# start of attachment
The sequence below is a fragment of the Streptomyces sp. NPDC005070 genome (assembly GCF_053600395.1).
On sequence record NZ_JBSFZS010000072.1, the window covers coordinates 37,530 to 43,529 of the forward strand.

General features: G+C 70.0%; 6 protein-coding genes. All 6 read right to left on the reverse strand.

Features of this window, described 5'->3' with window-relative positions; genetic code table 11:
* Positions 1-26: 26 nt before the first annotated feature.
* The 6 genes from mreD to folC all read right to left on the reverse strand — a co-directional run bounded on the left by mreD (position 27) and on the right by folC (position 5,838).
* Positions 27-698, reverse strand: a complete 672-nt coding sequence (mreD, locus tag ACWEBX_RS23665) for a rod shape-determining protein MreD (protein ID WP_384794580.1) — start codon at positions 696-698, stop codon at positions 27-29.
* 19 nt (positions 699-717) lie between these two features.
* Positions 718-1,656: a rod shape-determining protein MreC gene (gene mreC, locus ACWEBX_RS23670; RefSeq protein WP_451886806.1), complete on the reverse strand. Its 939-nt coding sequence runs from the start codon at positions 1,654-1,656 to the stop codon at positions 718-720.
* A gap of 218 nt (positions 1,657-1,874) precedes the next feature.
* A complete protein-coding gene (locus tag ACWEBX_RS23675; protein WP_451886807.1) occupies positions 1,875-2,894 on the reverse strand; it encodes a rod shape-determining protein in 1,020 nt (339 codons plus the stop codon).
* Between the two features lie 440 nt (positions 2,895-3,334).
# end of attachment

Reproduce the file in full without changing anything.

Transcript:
The sequence below is a fragment of the Streptomyces sp. NPDC005070 genome (assembly GCF_053600395.1).
On sequence record NZ_JBSFZS010000072.1, the window covers coordinates 37,530 to 43,529 of the forward strand.

General features: G+C 70.0%; 6 protein-coding genes. All 6 read right to left on the reverse strand.

Features of this window, described 5'->3' with window-relative positions; genetic code table 11:
* Positions 1-26: 26 nt before the first annotated feature.
* The 6 genes from mreD to folC all read right to left on the reverse strand — a co-directional run bounded on the left by mreD (position 27) and on the right by folC (position 5,838).
* Positions 27-698, reverse strand: a complete 672-nt coding sequence (mreD, locus tag ACWEBX_RS23665) for a rod shape-determining protein MreD (protein ID WP_384794580.1) — start codon at positions 696-698, stop codon at positions 27-29.
* 19 nt (positions 699-717) lie between these two features.
* Positions 718-1,656: a rod shape-determining protein MreC gene (gene mreC, locus ACWEBX_RS23670; RefSeq protein WP_451886806.1), complete on the reverse strand. Its 939-nt coding sequence runs from the start codon at positions 1,654-1,656 to the stop codon at positions 718-720.
* A gap of 218 nt (positions 1,657-1,874) precedes the next feature.
* A complete protein-coding gene (locus tag ACWEBX_RS23675; protein WP_451886807.1) occupies positions 1,875-2,894 on the reverse strand; it encodes a rod shape-determining protein in 1,020 nt (339 codons plus the stop codon).
* Between the two features lie 440 nt (positions 2,895-3,334).